Karla Chubb of Sprints: ‘I was never hyper-feminine, never super-masculine or butch, but always somewhere in the middle’

Dublin band’s lead singer on identity issues and why punk resonates to this day

“Thank goodness for that, otherwise I’d be out of a job.”

Karla Chubb, the lead singer/co-songwriter of Dublin band Sprints is responding to the fact that, despite some groaning and aching from various quarters of the pop culture multiverse, guitar bands and guitar-based music are not going away anytime soon.

It is, she agrees, a cyclical beast, but being at the coal face, she senses that “alternative music, punk, in particular, is definitely on the rise. You see artists like slowthai and PinkPantheress, who are very mainstream, sampling it [punk], referencing it and using it as an influence. Grime and punk share in their respective birth a lot of idealistic issues and struggles, and because we’re living through turbulent times economically, politically and socially, that’s always going to lead to a rise in more empowered music.”

Punk rock hasn’t lost its veracity or value, notes Chubb. The songs are “as vibrant to me as they are, I presume, to those who were around when it first emerged”. She mentions Patti Smith, Siouxsie and the Banshees and PJ Harvey as forces still to be reckoned with, while also noting that frontwomen such as Ellie Rowsell (Wolf Alice) and Amy Taylor (Amyl and the Sniffers) are flying the flag for a younger audience.


There are very few female artists that have been allowed to break through, Chubb adds, so, in that sense, Patti, Siouxsie and PJ remain central and influential figures. “The people who troll Sprints on YouTube and Instagram leave comments about our videos along the lines of ‘what is this shit, it’s just ‘90s music again, so why regurgitate it, do something fresh’, and the like, but what we try to do is to take those struggles that are still prevalent today and give it a bit of a refresh, a more authentic touch with a ‘90s-inspired sound.”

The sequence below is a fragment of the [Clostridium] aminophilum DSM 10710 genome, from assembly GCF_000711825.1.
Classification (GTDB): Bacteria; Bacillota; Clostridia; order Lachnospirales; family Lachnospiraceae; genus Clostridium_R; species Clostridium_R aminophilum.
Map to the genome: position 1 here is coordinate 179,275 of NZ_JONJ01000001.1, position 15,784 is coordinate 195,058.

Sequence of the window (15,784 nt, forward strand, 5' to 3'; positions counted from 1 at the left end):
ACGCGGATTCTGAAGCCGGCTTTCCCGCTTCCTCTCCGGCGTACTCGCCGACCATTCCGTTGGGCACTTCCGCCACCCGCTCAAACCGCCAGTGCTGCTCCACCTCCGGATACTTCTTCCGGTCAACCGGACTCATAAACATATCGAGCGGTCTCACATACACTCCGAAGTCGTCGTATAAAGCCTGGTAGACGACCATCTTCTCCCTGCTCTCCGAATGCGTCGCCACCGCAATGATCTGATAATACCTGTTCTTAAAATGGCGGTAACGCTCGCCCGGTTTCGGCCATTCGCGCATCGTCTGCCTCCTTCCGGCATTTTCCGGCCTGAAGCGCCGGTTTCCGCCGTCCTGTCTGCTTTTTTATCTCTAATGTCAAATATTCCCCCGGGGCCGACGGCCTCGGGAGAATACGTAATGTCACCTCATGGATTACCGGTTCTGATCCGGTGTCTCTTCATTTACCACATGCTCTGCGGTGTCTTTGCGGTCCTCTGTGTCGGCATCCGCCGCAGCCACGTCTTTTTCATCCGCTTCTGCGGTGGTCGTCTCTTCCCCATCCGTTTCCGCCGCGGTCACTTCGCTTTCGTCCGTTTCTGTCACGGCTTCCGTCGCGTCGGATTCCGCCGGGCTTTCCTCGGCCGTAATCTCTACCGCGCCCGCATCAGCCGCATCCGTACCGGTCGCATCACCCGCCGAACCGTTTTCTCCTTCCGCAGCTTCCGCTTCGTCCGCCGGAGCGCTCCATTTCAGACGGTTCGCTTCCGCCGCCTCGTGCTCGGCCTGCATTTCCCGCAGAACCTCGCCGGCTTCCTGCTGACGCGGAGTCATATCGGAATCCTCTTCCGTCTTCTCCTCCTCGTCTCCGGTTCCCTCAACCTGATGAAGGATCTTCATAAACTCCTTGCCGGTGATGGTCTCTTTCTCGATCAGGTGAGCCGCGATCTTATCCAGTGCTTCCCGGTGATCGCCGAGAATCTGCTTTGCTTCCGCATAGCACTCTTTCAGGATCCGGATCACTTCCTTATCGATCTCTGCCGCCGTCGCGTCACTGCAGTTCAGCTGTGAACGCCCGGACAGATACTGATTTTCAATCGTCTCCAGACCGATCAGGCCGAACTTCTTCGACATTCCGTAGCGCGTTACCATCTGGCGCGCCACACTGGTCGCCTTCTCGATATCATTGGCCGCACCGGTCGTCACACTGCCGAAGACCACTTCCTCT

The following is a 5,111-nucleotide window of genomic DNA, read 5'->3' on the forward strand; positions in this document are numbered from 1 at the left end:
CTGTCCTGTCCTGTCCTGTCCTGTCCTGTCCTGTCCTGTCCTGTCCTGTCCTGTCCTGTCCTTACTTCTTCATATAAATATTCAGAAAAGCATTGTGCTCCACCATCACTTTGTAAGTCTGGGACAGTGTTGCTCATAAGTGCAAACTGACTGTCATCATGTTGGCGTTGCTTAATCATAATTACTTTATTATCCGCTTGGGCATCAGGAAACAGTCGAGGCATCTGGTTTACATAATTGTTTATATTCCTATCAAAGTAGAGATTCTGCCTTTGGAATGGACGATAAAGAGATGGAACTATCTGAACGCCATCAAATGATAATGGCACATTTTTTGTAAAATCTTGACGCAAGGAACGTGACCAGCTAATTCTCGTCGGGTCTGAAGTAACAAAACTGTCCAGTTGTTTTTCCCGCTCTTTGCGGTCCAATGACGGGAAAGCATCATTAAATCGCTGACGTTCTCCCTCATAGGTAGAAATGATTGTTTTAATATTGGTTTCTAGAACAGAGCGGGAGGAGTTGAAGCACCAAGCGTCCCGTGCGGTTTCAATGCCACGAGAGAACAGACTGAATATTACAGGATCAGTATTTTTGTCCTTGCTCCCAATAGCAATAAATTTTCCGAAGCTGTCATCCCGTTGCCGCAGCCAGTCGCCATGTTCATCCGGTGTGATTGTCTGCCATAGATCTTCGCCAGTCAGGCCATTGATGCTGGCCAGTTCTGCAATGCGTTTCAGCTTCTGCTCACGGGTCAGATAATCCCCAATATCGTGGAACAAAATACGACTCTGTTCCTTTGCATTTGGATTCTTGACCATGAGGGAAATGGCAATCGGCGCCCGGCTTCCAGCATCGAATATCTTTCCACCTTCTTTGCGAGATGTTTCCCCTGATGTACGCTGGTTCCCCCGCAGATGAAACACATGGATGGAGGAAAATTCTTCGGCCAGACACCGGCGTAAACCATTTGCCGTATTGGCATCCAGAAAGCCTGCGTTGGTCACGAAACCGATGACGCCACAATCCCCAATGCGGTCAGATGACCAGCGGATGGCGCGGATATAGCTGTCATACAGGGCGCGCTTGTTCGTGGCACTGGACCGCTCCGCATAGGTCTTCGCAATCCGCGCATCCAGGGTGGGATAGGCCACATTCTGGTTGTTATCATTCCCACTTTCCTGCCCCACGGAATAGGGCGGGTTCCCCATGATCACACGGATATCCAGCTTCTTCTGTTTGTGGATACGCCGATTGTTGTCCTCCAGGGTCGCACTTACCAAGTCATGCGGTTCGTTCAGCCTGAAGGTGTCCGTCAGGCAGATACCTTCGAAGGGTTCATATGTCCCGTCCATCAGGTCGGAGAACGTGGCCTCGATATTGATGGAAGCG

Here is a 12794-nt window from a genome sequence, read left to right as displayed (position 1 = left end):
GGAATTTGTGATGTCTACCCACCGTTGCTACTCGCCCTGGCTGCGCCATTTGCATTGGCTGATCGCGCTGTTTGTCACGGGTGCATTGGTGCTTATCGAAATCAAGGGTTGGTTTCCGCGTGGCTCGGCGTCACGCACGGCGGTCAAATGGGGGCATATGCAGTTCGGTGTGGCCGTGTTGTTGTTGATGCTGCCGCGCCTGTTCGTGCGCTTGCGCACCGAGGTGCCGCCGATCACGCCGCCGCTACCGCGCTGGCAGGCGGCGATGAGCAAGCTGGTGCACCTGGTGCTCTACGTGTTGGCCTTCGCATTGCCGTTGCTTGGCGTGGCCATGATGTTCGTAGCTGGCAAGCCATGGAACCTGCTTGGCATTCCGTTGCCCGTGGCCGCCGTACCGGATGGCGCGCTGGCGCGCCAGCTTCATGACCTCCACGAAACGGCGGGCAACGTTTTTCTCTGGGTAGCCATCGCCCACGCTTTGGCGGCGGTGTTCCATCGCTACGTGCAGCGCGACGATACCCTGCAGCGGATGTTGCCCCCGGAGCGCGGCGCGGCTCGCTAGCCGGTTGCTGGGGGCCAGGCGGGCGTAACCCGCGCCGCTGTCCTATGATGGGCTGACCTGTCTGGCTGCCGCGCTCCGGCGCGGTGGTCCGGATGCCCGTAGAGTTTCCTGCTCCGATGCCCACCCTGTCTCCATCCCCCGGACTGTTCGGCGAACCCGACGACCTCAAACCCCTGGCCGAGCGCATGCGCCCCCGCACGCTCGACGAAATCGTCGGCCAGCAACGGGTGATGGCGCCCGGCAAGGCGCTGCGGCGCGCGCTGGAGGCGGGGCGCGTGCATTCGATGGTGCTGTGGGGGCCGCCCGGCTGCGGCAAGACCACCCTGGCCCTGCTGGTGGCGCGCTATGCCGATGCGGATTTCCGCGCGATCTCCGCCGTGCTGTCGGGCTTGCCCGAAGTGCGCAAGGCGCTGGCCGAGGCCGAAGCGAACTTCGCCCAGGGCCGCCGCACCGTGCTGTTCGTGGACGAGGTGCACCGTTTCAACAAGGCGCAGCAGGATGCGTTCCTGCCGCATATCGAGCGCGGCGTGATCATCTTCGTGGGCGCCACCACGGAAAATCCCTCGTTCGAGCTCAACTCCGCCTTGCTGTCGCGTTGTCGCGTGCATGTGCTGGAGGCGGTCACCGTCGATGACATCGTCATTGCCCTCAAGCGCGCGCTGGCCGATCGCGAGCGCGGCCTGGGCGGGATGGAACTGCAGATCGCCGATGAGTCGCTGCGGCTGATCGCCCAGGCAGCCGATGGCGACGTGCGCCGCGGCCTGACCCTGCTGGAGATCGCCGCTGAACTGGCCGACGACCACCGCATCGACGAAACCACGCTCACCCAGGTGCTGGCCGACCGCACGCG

Sprints have been in the refreshing business for more than four years, although all four members have been involved in music for longer. Initially influenced by bands such as UK’s Savages and Irish band Bitch Falcon (RIP), the band’s sonic baseline is fast and loud (Gilla Band’s Daniel Fox locates the sweet spot between out-and-out shredding and textured sheer art attack) while the songs are largely based on Chubb’s personal experiences. Assertive music, unambiguous words, live shows that pivot on drama and thrills, a lead singer that gets into the zone song after song with a vocals style that blends rhythm with intonation – what gives?

“Cathartic is the best word. With punk music, you can get pigeonholed as being just aggressive; the nature of it is that because it’s loud and fast it’s perceived as angry, but anger isn’t always bad, it’s also a way of healing. As for personal experience, yes, the music we have already put out and what we will be releasing over the next while is definitely chaptering a part of my life where I have struggled a lot with identity, sexuality and just not knowing what the right place for me in the world is – if there was a place at all, to be quite dark and honest.

“I think processing that is difficult, whether you’re in your 20s, 30s or whatever age you are. The boys give me the open floor with the lyrics and the music reflects that. The anxiety-inducing bass, the snarling guitar, the music build-up – they are supposed to represent the internal struggle and the spiral that many of us suffer from.”

The subject matter for Chubb’s lyrics includes misogyny and sexual harassment (The Cheek), fragmenting relationships (Pathetic) and emigration (How Does the Story Go?). She says figuring out “what I wanted to say and how to say it became a barrier, so what I’ve tried to do is just not to think about it too much. I pick up the guitar and play around with it, and the music evokes an emotion; whatever is in my head is the topic and I’ll just splurge it out. I have found that if I’m not too worried about coming off poetic or well-written then it’s more honest. I have a lot of emotions – I’m Cancer, so I’m very sensitive – so I process a lot but the subject matter comes down to honesty… me figuring out what I should do with my life.”